An Indian boy who lives life to the full is struck by tragedy when the ship carrying his family and the animals for his family’s zoo gets hit by a storm and sinks. He is forced to survive on a lifeboat with a zebra, a hyena, an orang-utan and a terrifying tiger. He must learn to feed himself, make drinking water and all the time deal with the trapped beast he has to share his survival with.
Life Of Pi (2012) – Director: Ang Lee
Running Length: 127 mins
Starring: Suraj Sharma, Irrfan Khan, Rafe Spall
Based on the magnificent book by Yann Martell, Ang Lee’s theatrical adaptation of ‘Life Of Pi’ is a beautifully rich story of love, loss and survival which can be enjoyed by children and adults alike. While any description of the plot could seem fantastical and childish, the events are actually very believable and will leave you wondering whether this story could really happen. The cinematography is wonderful with colours galore and a truly realistic CGI tiger. What is also impressive is the pacing. It may have been assumed that the Hollywood machine would strip out the depth of the story and focus solely on the spectacle of desperate survival but it is to Lee’s credit that he not only keeps in the introduction to all the characters but manages to deeply instil a sense of reality and empathy to the situation so, when tragedy strikes, the emotion bites all the deeper.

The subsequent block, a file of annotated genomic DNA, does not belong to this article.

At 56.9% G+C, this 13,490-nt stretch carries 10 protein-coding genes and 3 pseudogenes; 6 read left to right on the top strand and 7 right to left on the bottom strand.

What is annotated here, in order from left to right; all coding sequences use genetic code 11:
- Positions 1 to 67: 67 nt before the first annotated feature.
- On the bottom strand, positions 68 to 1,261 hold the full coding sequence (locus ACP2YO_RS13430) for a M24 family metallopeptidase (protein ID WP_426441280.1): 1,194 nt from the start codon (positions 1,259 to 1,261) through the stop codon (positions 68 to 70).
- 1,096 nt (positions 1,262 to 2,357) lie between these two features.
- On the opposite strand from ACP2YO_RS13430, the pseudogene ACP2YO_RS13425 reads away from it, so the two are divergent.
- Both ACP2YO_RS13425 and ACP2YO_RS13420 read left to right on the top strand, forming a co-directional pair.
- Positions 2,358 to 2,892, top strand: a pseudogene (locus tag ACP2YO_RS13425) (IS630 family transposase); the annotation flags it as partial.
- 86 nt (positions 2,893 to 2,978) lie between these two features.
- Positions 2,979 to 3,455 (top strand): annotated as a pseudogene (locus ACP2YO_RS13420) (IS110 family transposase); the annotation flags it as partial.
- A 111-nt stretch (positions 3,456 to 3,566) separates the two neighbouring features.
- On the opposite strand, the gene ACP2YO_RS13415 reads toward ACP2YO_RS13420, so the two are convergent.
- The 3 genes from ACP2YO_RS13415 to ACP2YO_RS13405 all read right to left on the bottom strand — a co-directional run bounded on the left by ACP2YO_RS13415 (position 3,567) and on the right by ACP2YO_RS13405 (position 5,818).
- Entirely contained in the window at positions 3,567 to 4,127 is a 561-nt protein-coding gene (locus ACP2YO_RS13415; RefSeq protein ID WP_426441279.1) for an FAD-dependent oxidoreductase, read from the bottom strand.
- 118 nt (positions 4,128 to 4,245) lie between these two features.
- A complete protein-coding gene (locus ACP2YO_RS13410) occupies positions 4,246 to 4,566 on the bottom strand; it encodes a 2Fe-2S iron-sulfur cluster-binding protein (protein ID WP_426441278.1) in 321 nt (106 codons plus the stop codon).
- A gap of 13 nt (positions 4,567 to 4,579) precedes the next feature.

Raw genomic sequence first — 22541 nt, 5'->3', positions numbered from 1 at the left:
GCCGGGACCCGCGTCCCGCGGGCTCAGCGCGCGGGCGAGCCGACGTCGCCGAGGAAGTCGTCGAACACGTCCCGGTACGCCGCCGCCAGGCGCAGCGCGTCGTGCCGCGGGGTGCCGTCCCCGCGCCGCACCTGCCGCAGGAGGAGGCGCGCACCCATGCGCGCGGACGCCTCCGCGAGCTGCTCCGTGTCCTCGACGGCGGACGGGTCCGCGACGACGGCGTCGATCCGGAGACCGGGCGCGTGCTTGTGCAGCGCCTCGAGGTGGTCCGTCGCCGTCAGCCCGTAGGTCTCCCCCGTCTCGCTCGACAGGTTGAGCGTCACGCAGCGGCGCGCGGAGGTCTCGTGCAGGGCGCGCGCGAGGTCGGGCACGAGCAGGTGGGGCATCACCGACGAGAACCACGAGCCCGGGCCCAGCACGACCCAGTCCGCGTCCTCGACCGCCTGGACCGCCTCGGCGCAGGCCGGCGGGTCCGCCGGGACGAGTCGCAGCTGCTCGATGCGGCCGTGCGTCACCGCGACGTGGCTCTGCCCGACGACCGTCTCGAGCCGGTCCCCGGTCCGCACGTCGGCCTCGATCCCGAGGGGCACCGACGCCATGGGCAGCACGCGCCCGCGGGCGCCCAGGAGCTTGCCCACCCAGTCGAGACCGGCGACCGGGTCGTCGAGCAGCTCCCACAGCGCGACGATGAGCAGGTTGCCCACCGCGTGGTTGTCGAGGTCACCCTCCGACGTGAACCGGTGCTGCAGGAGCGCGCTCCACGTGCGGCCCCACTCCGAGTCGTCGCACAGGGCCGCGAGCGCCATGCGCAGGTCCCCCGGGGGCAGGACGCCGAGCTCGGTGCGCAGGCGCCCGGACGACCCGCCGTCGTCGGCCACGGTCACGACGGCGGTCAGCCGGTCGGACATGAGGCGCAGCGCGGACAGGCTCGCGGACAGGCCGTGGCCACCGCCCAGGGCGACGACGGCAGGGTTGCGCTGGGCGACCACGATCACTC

So much of ‘Life Of Pi’ rests on the character of Piscine (known as ‘Pi’ and played by Suraj Sharma) as the entire story is told through his eyes, and it is a testament to the acting of Sharma (in his debut role) that makes the role entirely his own. His emotive narration backs up his very relatable performance and barely 5 minutes into the movie you will be rooting for him and wishing him well. When things go horribly wrong it is his humanity that forms the core of what ‘Life Of Pi’ is all about. As survival stories go, the visuals are at times quite surreal. Lee expertly brings to the screen a deep sense of isolation and loneliness whilst at the same time instilling a sense of wonder but buried underneath all of this remains a very real story about family, the practicalities of survival, and the enduring power of the human spirit. You will probably not see a more well-rounded and fulfilling movie for some time.